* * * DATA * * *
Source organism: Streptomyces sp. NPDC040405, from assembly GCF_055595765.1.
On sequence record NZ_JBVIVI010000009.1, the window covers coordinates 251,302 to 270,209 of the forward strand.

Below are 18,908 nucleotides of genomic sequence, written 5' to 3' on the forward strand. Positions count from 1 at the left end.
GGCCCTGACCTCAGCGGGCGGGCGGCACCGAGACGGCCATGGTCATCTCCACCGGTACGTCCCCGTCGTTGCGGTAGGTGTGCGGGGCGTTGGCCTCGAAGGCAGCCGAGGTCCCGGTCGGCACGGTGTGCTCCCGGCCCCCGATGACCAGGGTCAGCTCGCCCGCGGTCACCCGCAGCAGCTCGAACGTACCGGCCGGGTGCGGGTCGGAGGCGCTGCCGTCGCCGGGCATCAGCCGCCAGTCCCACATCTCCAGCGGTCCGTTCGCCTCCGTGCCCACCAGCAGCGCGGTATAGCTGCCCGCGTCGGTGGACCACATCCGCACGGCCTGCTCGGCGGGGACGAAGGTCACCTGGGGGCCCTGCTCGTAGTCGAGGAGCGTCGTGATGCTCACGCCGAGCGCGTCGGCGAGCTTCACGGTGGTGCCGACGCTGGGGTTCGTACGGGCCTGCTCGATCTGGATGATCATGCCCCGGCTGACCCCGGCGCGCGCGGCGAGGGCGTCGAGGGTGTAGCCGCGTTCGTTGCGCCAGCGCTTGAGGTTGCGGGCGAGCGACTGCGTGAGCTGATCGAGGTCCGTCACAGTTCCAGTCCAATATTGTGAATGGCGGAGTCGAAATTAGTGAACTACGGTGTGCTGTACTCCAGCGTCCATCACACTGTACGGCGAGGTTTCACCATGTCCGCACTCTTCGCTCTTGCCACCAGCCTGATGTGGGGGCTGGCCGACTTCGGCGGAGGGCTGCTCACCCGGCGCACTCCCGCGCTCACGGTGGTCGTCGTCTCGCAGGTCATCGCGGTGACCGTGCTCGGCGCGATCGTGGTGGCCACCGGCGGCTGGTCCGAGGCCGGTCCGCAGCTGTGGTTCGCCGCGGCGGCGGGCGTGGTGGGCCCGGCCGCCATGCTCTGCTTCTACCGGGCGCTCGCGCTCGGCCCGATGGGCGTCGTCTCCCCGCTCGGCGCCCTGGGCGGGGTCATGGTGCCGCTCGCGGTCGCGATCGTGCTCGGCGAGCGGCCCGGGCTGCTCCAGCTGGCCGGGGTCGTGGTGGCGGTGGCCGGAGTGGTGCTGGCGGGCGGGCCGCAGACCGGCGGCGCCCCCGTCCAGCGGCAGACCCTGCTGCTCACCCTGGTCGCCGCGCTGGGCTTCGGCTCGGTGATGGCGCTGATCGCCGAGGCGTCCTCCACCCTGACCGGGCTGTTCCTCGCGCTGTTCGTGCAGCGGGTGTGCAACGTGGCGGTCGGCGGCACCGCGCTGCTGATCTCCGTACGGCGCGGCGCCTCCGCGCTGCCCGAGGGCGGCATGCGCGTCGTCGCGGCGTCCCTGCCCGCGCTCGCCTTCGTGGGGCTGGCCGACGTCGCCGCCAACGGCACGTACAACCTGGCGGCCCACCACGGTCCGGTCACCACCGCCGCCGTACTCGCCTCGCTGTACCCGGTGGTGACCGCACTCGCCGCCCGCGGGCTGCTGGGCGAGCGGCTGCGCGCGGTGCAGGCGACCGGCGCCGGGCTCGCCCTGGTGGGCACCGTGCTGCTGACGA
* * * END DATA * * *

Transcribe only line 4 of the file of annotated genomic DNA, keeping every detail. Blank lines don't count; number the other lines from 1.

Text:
GGCCCTGACCTCAGCGGGCGGGCGGCACCGAGACGGCCATGGTCATCTCCACCGGTACGTCCCCGTCGTTGCGGTAGGTGTGCGGGGCGTTGGCCTCGAAGGCAGCCGAGGTCCCGGTCGGCACGGTGTGCTCCCGGCCCCCGATGACCAGGGTCAGCTCGCCCGCGGTCACCCGCAGCAGCTCGAACGTACCGGCCGGGTGCGGGTCGGAGGCGCTGCCGTCGCCGGGCATCAGCCGCCAGTCCCACATCTCCAGCGGTCCGTTCGCCTCCGTGCCCACCAGCAGCGCGGTATAGCTGCCCGCGTCGGTGGACCACATCCGCACGGCCTGCTCGGCGGGGACGAAGGTCACCTGGGGGCCCTGCTCGTAGTCGAGGAGCGTCGTGATGCTCACGCCGAGCGCGTCGGCGAGCTTCACGGTGGTGCCGACGCTGGGGTTCGTACGGGCCTGCTCGATCTGGATGATCATGCCCCGGCTGACCCCGGCGCGCGCGGCGAGGGCGTCGAGGGTGTAGCCGCGTTCGTTGCGCCAGCGCTTGAGGTTGCGGGCGAGCGACTGCGTGAGCTGATCGAGGTCCGTCACAGTTCCAGTCCAATATTGTGAATGGCGGAGTCGAAATTAGTGAACTACGGTGTGCTGTACTCCAGCGTCCATCACACTGTACGGCGAGGTTTCACCATGTCCGCACTCTTCGCTCTTGCCACCAGCCTGATGTGGGGGCTGGCCGACTTCGGCGGAGGGCTGCTCACCCGGCGCACTCCCGCGCTCACGGTGGTCGTCGTCTCGCAGGTCATCGCGGTGACCGTGCTCGGCGCGATCGTGGTGGCCACCGGCGGCTGGTCCGAGGCCGGTCCGCAGCTGTGGTTCGCCGCGGCGGCGGGCGTGGTGGGCCCGGCCGCCATGCTCTGCTTCTACCGGGCGCTCGCGCTCGGCCCGATGGGCGTCGTCTCCCCGCTCGGCGCCCTGGGCGGGGTCATGGTGCCGCTCGCGGTCGCGATCGTGCTCGGCGAGCGGCCCGGGCTGCTCCAGCTGGCCGGGGTCGTGGTGGCGGTGGCCGGAGTGGTGCTGGCGGGCGGGCCGCAGACCGGCGGCGCCCCCGTCCAGCGGCAGACCCTGCTGCTCACCCTGGTCGCCGCGCTGGGCTTCGGCTCGGTGATGGCGCTGATCGCCGAGGCGTCCTCCACCCTGACCGGGCTGTTCCTCGCGCTGTTCGTGCAGCGGGTGTGCAACGTGGCGGTCGGCGGCACCGCGCTGCTGATCTCCGTACGGCGCGGCGCCTCCGCGCTGCCCGAGGGCGGCATGCGCGTCGTCGCGGCGTCCCTGCCCGCGCTCGCCTTCGTGGGGCTGGCCGACGTCGCCGCCAACGGCACGTACAACCTGGCGGCCCACCACGGTCCGGTCACCACCGCCGCCGTACTCGCCTCGCTGTACCCGGTGGTGACCGCACTCGCCGCCCGCGGGCTGCTGGGCGAGCGGCTGCGCGCGGTGCAGGCGACCGGCGCCGGGCTCGCCCTGGTGGGCACCGTGCTGCTGACGA